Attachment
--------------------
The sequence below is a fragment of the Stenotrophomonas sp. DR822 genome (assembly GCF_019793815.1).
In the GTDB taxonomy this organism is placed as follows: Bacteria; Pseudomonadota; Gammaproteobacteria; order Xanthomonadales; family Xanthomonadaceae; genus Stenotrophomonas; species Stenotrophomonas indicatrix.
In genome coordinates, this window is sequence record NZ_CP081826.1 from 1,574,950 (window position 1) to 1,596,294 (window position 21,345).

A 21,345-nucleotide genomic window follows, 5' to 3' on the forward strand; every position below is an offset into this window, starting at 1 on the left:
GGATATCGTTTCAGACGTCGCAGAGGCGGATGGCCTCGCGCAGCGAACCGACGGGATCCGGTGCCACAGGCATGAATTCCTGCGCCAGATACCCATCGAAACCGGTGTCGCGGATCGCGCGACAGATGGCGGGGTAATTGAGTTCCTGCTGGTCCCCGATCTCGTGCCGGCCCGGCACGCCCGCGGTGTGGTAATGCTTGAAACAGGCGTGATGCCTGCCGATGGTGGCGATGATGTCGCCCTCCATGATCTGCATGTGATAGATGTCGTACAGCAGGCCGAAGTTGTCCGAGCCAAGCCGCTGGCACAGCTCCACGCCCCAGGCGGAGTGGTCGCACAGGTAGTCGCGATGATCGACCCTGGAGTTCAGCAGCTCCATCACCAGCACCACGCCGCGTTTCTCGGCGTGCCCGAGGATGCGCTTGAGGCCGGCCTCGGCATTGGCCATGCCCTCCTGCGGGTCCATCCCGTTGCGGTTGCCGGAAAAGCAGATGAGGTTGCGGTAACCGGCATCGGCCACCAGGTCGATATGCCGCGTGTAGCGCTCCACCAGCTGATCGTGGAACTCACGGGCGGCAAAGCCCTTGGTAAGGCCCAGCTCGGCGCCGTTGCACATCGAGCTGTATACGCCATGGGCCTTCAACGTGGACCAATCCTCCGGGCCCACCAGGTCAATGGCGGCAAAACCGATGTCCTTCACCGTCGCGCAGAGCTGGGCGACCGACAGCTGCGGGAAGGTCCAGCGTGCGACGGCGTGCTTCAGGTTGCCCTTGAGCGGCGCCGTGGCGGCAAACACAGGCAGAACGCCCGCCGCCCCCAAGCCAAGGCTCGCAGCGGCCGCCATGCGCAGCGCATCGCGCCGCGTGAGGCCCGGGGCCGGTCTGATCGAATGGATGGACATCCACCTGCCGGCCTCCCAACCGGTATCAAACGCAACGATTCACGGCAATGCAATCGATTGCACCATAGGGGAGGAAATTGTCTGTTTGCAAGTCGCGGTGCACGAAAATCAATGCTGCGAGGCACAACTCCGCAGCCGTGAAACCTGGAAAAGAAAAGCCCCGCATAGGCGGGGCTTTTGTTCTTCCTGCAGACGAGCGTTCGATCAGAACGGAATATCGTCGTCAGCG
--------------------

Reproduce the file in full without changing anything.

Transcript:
The sequence below is a fragment of the Stenotrophomonas sp. DR822 genome (assembly GCF_019793815.1).
In the GTDB taxonomy this organism is placed as follows: Bacteria; Pseudomonadota; Gammaproteobacteria; order Xanthomonadales; family Xanthomonadaceae; genus Stenotrophomonas; species Stenotrophomonas indicatrix.
In genome coordinates, this window is sequence record NZ_CP081826.1 from 1,574,950 (window position 1) to 1,596,294 (window position 21,345).

A 21,345-nucleotide genomic window follows, 5' to 3' on the forward strand; every position below is an offset into this window, starting at 1 on the left:
GGATATCGTTTCAGACGTCGCAGAGGCGGATGGCCTCGCGCAGCGAACCGACGGGATCCGGTGCCACAGGCATGAATTCCTGCGCCAGATACCCATCGAAACCGGTGTCGCGGATCGCGCGACAGATGGCGGGGTAATTGAGTTCCTGCTGGTCCCCGATCTCGTGCCGGCCCGGCACGCCCGCGGTGTGGTAATGCTTGAAACAGGCGTGATGCCTGCCGATGGTGGCGATGATGTCGCCCTCCATGATCTGCATGTGATAGATGTCGTACAGCAGGCCGAAGTTGTCCGAGCCAAGCCGCTGGCACAGCTCCACGCCCCAGGCGGAGTGGTCGCACAGGTAGTCGCGATGATCGACCCTGGAGTTCAGCAGCTCCATCACCAGCACCACGCCGCGTTTCTCGGCGTGCCCGAGGATGCGCTTGAGGCCGGCCTCGGCATTGGCCATGCCCTCCTGCGGGTCCATCCCGTTGCGGTTGCCGGAAAAGCAGATGAGGTTGCGGTAACCGGCATCGGCCACCAGGTCGATATGCCGCGTGTAGCGCTCCACCAGCTGATCGTGGAACTCACGGGCGGCAAAGCCCTTGGTAAGGCCCAGCTCGGCGCCGTTGCACATCGAGCTGTATACGCCATGGGCCTTCAACGTGGACCAATCCTCCGGGCCCACCAGGTCAATGGCGGCAAAACCGATGTCCTTCACCGTCGCGCAGAGCTGGGCGACCGACAGCTGCGGGAAGGTCCAGCGTGCGACGGCGTGCTTCAGGTTGCCCTTGAGCGGCGCCGTGGCGGCAAACACAGGCAGAACGCCCGCCGCCCCCAAGCCAAGGCTCGCAGCGGCCGCCATGCGCAGCGCATCGCGCCGCGTGAGGCCCGGGGCCGGTCTGATCGAATGGATGGACATCCACCTGCCGGCCTCCCAACCGGTATCAAACGCAACGATTCACGGCAATGCAATCGATTGCACCATAGGGGAGGAAATTGTCTGTTTGCAAGTCGCGGTGCACGAAAATCAATGCTGCGAGGCACAACTCCGCAGCCGTGAAACCTGGAAAAGAAAAGCCCCGCATAGGCGGGGCTTTTGTTCTTCCTGCAGACGAGCGTTCGATCAGAACGGAATATCGTCGTCAGCG